Despite the shared purpose of providing a format for natural bodybuilders to compete on a level playing field, the natural organizations continue to have many differences to be resolved among them before they can begin to come together to ultimately unify the sport. However, it would seem that the easiest compromise would be to at least agree on a banned substance list. Simple enough – right? You would think so.
The INBA/PNBA decided long ago not to subjectively decide what should – or should not – be included on a banned substance list and deferred, instead, to the international standard of the renowned World Anti-Doping Agency (WADA), the international independent agency composed and funded equally by the sport movement and governments of the world. WADA, of course, sets the standards for and monitors the drug testing for the Olympic Games, and its mission is to lead a collaborative world wide campaign for doping-free sport.
The DFAC also deferred to WADA banned substance list except for DMAA (1,3-dimethylamylamine) or Geranium which is banned during competition only.
The INBF/WNBF and the NANBF/OCB/IFPA each have their own respective banned substance lists which are relatively similar but allow exemptions for some substances for their athletes that are otherwise banned by WADA as well as time frames after which certain substances might be banned.
WADA employs an impressive group of international medical and scientific experts as part of their Health, Medical, and Research Committee; Gene Doping Expert Group; TUE (Therapeutic Use Exemptions) Expert Group; and Prohibited List Expert Group. It is the largest and most comprehensive organization in the world for controlling and monitoring performance enhancing drugs in sports.
It would seem that a simple solution for the sport of natural bodybuilding would be to have all of the major natural bodybuilding organizations agree to use the WADA standard – the most recognized standard in the world – instead of each organization using its own individual standards. This could also be a potential stepping stone to bodybuilding being accepted as an Olympic sport. Veteran competitors could be grandfathered in with different eligibility time frames, and all new competitors would have to be clean from the get-go. But this will probably never happen. Why?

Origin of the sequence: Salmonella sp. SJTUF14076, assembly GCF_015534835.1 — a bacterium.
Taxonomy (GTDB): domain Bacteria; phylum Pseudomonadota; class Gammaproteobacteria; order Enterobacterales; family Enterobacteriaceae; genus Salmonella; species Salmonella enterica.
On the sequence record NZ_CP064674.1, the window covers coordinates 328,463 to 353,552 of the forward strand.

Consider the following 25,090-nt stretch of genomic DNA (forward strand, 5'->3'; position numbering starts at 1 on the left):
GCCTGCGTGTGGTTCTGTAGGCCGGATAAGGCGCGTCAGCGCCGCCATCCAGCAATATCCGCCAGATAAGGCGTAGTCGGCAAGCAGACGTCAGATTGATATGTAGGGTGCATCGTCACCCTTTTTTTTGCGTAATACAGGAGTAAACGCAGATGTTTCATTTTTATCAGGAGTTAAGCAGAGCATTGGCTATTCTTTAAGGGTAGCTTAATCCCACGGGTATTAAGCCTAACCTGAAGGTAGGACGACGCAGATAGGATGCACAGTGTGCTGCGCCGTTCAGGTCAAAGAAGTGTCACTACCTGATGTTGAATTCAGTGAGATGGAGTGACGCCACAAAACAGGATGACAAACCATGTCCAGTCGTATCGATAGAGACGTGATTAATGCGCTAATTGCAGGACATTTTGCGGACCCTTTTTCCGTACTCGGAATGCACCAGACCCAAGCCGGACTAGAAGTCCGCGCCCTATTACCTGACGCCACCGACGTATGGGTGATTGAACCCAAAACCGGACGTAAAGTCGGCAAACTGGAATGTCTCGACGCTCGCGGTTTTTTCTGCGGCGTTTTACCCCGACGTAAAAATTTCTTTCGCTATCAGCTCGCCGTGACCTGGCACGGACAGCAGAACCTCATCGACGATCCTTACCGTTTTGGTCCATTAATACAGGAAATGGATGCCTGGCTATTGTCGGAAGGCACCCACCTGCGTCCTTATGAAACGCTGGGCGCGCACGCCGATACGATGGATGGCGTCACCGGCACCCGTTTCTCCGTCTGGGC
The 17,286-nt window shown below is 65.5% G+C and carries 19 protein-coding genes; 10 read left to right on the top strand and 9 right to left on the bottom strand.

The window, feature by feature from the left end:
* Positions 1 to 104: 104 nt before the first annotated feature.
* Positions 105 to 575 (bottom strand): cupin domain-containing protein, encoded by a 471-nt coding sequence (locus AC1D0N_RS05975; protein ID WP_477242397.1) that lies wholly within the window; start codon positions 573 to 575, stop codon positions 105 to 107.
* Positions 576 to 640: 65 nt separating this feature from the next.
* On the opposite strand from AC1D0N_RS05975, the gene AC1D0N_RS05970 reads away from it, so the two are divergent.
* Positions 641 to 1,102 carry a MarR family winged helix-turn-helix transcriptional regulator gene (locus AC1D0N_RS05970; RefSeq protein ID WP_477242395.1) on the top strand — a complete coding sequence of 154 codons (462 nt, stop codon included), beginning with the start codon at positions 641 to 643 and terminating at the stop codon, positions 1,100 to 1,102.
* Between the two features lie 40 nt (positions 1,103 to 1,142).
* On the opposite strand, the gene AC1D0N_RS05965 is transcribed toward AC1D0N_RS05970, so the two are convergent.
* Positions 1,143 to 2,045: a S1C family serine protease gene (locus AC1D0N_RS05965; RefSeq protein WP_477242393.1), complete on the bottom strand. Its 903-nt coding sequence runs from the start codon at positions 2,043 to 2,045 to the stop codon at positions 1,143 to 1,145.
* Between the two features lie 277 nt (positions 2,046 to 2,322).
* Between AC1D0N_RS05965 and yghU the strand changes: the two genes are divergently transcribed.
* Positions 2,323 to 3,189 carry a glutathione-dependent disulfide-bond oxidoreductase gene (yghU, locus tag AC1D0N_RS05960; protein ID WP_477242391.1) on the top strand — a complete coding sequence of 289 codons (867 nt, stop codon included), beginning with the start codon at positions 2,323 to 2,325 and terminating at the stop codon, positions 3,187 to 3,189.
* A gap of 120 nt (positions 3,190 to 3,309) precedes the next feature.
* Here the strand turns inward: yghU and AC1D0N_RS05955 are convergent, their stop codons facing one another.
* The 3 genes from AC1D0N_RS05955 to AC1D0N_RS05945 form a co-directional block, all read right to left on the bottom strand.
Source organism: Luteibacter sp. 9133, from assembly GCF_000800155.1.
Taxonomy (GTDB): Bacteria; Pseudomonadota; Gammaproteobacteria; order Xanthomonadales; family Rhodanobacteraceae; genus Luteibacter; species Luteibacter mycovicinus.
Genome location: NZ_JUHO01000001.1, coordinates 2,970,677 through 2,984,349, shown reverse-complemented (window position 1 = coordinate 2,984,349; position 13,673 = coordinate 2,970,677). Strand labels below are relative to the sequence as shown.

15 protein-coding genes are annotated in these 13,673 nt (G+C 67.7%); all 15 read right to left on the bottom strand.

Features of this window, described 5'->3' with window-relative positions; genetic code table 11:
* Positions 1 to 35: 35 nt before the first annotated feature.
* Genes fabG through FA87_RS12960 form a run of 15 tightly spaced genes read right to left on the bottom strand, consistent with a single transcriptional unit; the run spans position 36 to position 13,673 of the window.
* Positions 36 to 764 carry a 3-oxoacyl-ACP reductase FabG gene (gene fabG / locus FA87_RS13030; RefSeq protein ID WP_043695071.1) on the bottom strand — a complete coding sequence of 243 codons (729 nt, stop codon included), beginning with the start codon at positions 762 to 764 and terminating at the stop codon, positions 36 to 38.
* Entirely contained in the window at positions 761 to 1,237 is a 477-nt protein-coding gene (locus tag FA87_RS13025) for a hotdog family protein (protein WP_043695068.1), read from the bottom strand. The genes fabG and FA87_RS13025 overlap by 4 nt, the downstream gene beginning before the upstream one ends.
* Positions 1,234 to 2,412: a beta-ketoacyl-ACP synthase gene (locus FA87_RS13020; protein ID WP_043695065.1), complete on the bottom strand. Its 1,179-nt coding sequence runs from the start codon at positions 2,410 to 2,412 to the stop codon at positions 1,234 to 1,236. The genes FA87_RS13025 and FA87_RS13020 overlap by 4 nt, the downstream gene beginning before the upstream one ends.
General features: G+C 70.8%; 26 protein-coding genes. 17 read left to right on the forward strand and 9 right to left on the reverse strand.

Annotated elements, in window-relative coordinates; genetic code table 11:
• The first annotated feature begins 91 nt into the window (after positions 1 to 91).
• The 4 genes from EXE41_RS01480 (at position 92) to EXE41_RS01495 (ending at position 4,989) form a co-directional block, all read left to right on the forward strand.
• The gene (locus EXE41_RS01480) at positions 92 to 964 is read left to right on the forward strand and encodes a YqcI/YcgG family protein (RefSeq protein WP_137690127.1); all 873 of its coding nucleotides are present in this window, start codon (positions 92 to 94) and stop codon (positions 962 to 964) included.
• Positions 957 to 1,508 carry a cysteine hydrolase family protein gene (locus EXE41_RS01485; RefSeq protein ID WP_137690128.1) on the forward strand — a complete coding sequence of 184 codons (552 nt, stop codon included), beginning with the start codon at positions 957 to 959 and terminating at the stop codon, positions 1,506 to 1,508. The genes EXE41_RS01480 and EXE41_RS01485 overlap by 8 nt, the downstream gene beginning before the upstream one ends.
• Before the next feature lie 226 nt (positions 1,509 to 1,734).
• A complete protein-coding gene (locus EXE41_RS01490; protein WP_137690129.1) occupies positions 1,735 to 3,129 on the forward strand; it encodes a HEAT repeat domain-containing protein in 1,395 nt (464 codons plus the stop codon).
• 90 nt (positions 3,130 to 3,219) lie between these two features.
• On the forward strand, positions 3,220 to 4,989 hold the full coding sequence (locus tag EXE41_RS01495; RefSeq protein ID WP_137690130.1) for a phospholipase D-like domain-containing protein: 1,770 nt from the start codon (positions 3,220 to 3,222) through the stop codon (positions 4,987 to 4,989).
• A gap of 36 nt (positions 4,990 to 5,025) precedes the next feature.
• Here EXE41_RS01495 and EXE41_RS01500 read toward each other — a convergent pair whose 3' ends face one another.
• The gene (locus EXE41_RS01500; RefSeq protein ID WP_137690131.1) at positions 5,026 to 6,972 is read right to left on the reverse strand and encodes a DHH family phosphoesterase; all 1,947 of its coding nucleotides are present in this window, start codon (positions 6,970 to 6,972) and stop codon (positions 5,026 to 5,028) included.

There are too many pseudo experts in the natural bodybuilding community within some of these organizations who, apparently, think they know more than the foremost experts in the PED field and insist that some of the substances banned by WADA should not apply to bodybuilding and, so, exceptions are made by these organizations. These self-styled scientists are found in other sports too – and many of them are well-educated and mean well – but they are only hurting their sports by creating dissention rather than compromising for the overall good. There are NO exemptions for athletes in any sports for WADA. A skeet shooter is subject to the same testing as a weightlifter even though, clearly, some drugs might be more applicable to one sport or another.
So, as long as each organization continues to use a different banned substance list, athletes will be compelled to compete only in those organization(s) that allow the most exemptions rather than what is really best for the sport. “Natural” will continue to mean something different for each organization, and the public will be more confused than it already is.
The bottom line is if the natural organizations cannot even agree on a banned substance list, there is no hope of ever uniting the sport. Ever. And that would be a tragedy. It is up to the athletes to put pressure on the organizations to change because they are not going to do it on their own. Why should they if the athletes themselves don’t care enough to take a stand? Whether it is WADA or something else, let’s at least get on the same page with regard to a banned substance list.